Ford is in the process of rolling out a new Fiesta, replacing the B-segment supermini that had been around for nearly a decade. We were the first to report that Ford might not offer the new Fiesta in the North American market a few months back and now there is a second report saying the same thing.
Speaking with the Romanian site 0-100, Fiesta program manager Robert Stiller indicated that the new hatchback could be kept out of the US.
“The previous model was a global Ford product, and with the new generation we are targeting only Europe, the Middle East and Africa,” said Stiller. “In North America, especially in the US, China and Latin America, the demand for such cars is declining, and we are reacting accordingly.” That would ostensibly include the firecracker Fiesta ST hot hatch as well, we’re sorry to say.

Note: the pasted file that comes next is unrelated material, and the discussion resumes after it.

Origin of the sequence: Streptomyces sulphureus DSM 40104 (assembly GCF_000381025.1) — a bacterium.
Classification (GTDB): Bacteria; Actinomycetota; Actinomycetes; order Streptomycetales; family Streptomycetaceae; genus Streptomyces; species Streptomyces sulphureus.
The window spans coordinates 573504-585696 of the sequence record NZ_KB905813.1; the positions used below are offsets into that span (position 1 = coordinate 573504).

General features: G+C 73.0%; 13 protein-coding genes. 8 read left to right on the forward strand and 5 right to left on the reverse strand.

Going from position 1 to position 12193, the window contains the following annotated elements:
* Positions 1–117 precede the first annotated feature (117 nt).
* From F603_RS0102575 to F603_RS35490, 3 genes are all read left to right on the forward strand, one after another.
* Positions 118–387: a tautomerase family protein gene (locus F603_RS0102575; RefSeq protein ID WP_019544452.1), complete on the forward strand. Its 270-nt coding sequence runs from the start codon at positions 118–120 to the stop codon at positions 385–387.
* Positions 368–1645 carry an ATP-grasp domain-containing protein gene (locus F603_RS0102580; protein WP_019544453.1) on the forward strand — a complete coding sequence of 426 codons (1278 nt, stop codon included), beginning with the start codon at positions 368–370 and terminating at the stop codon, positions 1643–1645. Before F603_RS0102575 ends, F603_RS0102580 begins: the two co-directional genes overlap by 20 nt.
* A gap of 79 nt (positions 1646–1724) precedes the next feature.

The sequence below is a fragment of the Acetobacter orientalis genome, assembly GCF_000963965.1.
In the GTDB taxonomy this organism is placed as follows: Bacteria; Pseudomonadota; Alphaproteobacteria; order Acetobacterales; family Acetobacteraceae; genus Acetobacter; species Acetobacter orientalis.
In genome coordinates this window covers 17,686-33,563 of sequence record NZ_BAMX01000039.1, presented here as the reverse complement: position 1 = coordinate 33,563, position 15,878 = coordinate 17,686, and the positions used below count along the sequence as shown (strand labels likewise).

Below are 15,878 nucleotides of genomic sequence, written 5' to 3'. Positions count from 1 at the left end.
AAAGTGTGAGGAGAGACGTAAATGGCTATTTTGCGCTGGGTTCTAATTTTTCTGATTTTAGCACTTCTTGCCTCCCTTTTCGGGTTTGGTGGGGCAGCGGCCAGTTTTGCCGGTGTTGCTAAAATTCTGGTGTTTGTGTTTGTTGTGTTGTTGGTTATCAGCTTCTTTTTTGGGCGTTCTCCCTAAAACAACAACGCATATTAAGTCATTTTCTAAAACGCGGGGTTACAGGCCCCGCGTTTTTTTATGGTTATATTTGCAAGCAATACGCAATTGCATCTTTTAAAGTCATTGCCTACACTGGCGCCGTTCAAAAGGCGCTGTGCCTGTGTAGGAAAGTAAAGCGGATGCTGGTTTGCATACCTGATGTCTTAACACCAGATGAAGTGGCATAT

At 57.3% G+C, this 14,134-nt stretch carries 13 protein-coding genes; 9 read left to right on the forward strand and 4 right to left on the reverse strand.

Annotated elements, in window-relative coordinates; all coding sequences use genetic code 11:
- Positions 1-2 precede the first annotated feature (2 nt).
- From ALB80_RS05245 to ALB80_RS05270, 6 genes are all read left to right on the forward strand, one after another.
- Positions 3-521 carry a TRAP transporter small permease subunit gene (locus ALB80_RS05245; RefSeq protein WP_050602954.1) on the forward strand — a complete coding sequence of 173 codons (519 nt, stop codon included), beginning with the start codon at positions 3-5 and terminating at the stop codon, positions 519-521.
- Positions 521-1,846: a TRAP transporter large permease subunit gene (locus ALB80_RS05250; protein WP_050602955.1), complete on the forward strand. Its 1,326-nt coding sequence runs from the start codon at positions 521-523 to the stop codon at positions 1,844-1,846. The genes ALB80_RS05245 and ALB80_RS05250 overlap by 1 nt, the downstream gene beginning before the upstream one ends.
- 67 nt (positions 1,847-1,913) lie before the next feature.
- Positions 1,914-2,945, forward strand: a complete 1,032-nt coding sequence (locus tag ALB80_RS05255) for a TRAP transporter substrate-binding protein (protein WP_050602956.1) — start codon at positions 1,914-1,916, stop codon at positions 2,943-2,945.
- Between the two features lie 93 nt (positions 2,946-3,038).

While the move may come as a surprise, the reasoning shouldn’t. Ford sold fewer than 50,000 Fiestas in America last year, compared to the 70,000 it has sold in recent years. Part of that could come down to the Fiesta’s age, but any way you look at it, the numbers pale in comparison to the next-size-up Focus, of which Ford sells some 200,000 in the US each year.
While rival GM offers the tiny Chevy Spark and Sonic hatchbacks, FCA has largely withdrawn from the small-car segments, discontinuing the Dodge Dart and Chrysler 200 while offering only the Fiat 500. The rest of the market is made up mostly of imports like the Toyota Yaris, Nissan Versa, Honda Fit, Hyundai Accent, and Kia Rio. Not every foreign automaker competes in the low-margin segment, however: both Mazda2 and Volkswagen Polo keep away from the US market, where automakers have responded to demand by focusing more on crossovers than on little hatchbacks.
Whether the reports of the Fiesta’s departure from American shores ultimately prove correct, the likelihood is that the somewhat ungainly Fiesta sedan won’t resurface in this generation.